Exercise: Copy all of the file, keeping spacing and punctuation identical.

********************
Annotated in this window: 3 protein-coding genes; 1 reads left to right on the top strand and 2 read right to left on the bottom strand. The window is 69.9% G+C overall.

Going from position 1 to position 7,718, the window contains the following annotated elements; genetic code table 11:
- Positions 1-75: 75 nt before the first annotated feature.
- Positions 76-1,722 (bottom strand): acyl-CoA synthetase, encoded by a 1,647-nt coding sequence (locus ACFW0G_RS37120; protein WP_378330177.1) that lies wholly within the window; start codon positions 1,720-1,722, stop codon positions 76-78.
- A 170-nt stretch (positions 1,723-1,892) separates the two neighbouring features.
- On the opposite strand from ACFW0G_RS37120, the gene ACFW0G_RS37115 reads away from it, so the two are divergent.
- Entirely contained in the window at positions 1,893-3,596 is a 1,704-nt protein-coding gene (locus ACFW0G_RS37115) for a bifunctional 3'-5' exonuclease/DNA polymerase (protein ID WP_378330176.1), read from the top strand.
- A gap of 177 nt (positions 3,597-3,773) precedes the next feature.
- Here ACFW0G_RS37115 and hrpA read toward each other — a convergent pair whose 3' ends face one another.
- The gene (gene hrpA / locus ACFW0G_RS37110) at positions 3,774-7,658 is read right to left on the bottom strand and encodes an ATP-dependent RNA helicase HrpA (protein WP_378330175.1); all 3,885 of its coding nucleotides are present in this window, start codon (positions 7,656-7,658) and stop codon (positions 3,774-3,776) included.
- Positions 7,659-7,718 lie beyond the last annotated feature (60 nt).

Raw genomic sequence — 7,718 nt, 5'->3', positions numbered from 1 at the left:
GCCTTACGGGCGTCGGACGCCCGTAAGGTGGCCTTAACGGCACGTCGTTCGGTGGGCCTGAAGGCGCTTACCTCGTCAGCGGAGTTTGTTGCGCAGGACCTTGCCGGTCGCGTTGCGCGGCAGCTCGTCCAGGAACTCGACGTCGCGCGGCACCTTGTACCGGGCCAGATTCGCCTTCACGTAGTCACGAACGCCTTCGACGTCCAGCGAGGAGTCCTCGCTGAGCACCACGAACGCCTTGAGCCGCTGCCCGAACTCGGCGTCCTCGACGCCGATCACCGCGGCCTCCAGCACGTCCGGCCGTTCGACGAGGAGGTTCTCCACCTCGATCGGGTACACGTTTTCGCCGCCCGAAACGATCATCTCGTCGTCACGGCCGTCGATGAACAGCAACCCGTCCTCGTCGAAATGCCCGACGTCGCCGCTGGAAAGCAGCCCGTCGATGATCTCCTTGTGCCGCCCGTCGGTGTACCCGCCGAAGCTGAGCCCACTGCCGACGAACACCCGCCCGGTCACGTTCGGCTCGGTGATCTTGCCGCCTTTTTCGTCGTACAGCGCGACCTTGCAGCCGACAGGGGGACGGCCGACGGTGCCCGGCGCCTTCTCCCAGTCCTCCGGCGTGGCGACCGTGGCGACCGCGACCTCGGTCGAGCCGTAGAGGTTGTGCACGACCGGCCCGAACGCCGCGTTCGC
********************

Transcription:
Annotated in this window: 3 protein-coding genes; 1 reads left to right on the top strand and 2 read right to left on the bottom strand. The window is 69.9% G+C overall.

Going from position 1 to position 7,718, the window contains the following annotated elements; genetic code table 11:
- Positions 1-75: 75 nt before the first annotated feature.
- Positions 76-1,722 (bottom strand): acyl-CoA synthetase, encoded by a 1,647-nt coding sequence (locus ACFW0G_RS37120; protein WP_378330177.1) that lies wholly within the window; start codon positions 1,720-1,722, stop codon positions 76-78.
- A 170-nt stretch (positions 1,723-1,892) separates the two neighbouring features.
- On the opposite strand from ACFW0G_RS37120, the gene ACFW0G_RS37115 reads away from it, so the two are divergent.
- Entirely contained in the window at positions 1,893-3,596 is a 1,704-nt protein-coding gene (locus ACFW0G_RS37115) for a bifunctional 3'-5' exonuclease/DNA polymerase (protein ID WP_378330176.1), read from the top strand.
- A gap of 177 nt (positions 3,597-3,773) precedes the next feature.
- Here ACFW0G_RS37115 and hrpA read toward each other — a convergent pair whose 3' ends face one another.
- The gene (gene hrpA / locus ACFW0G_RS37110) at positions 3,774-7,658 is read right to left on the bottom strand and encodes an ATP-dependent RNA helicase HrpA (protein WP_378330175.1); all 3,885 of its coding nucleotides are present in this window, start codon (positions 7,656-7,658) and stop codon (positions 3,774-3,776) included.
- Positions 7,659-7,718 lie beyond the last annotated feature (60 nt).

Raw genomic sequence — 7,718 nt, 5'->3', positions numbered from 1 at the left:
GCCTTACGGGCGTCGGACGCCCGTAAGGTGGCCTTAACGGCACGTCGTTCGGTGGGCCTGAAGGCGCTTACCTCGTCAGCGGAGTTTGTTGCGCAGGACCTTGCCGGTCGCGTTGCGCGGCAGCTCGTCCAGGAACTCGACGTCGCGCGGCACCTTGTACCGGGCCAGATTCGCCTTCACGTAGTCACGAACGCCTTCGACGTCCAGCGAGGAGTCCTCGCTGAGCACCACGAACGCCTTGAGCCGCTGCCCGAACTCGGCGTCCTCGACGCCGATCACCGCGGCCTCCAGCACGTCCGGCCGTTCGACGAGGAGGTTCTCCACCTCGATCGGGTACACGTTTTCGCCGCCCGAAACGATCATCTCGTCGTCACGGCCGTCGATGAACAGCAACCCGTCCTCGTCGAAATGCCCGACGTCGCCGCTGGAAAGCAGCCCGTCGATGATCTCCTTGTGCCGCCCGTCGGTGTACCCGCCGAAGCTGAGCCCACTGCCGACGAACACCCGCCCGGTCACGTTCGGCTCGGTGATCTTGCCGCCTTTTTCGTCGTACAGCGCGACCTTGCAGCCGACAGGGGGACGGCCGACGGTGCCCGGCGCCTTCTCCCAGTCCTCCGGCGTGGCGACCGTGGCGACCGCGACCTCGGTCGAGCCGTAGAGGTTGTGCACGACCGGCCCGAACGCCGCGTTCGC